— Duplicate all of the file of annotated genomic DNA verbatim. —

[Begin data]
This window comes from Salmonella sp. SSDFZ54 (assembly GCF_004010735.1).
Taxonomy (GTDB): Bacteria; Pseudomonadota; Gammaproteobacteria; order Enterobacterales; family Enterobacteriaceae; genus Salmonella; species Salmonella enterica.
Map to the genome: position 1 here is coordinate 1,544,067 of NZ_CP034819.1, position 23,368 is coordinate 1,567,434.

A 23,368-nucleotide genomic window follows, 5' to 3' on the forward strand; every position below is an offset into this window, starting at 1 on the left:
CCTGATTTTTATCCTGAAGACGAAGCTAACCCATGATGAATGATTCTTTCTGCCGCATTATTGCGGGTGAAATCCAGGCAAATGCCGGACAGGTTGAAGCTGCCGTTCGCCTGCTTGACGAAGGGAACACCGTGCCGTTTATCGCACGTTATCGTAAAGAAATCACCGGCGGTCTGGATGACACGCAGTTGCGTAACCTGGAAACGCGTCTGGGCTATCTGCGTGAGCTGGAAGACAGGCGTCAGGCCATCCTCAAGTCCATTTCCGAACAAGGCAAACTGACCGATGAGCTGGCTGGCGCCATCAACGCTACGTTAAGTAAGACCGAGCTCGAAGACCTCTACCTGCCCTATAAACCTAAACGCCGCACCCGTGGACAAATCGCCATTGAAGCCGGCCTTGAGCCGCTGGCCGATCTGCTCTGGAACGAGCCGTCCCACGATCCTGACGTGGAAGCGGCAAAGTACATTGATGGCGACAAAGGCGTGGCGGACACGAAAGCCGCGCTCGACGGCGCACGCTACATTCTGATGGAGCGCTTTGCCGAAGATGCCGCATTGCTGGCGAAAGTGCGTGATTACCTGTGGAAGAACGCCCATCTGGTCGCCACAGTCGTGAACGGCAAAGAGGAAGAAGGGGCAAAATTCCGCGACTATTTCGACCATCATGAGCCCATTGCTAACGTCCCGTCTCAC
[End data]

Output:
This window comes from Salmonella sp. SSDFZ54 (assembly GCF_004010735.1).
Taxonomy (GTDB): Bacteria; Pseudomonadota; Gammaproteobacteria; order Enterobacterales; family Enterobacteriaceae; genus Salmonella; species Salmonella enterica.
Map to the genome: position 1 here is coordinate 1,544,067 of NZ_CP034819.1, position 23,368 is coordinate 1,567,434.

A 23,368-nucleotide genomic window follows, 5' to 3' on the forward strand; every position below is an offset into this window, starting at 1 on the left:
CCTGATTTTTATCCTGAAGACGAAGCTAACCCATGATGAATGATTCTTTCTGCCGCATTATTGCGGGTGAAATCCAGGCAAATGCCGGACAGGTTGAAGCTGCCGTTCGCCTGCTTGACGAAGGGAACACCGTGCCGTTTATCGCACGTTATCGTAAAGAAATCACCGGCGGTCTGGATGACACGCAGTTGCGTAACCTGGAAACGCGTCTGGGCTATCTGCGTGAGCTGGAAGACAGGCGTCAGGCCATCCTCAAGTCCATTTCCGAACAAGGCAAACTGACCGATGAGCTGGCTGGCGCCATCAACGCTACGTTAAGTAAGACCGAGCTCGAAGACCTCTACCTGCCCTATAAACCTAAACGCCGCACCCGTGGACAAATCGCCATTGAAGCCGGCCTTGAGCCGCTGGCCGATCTGCTCTGGAACGAGCCGTCCCACGATCCTGACGTGGAAGCGGCAAAGTACATTGATGGCGACAAAGGCGTGGCGGACACGAAAGCCGCGCTCGACGGCGCACGCTACATTCTGATGGAGCGCTTTGCCGAAGATGCCGCATTGCTGGCGAAAGTGCGTGATTACCTGTGGAAGAACGCCCATCTGGTCGCCACAGTCGTGAACGGCAAAGAGGAAGAAGGGGCAAAATTCCGCGACTATTTCGACCATCATGAGCCCATTGCTAACGTCCCGTCTCAC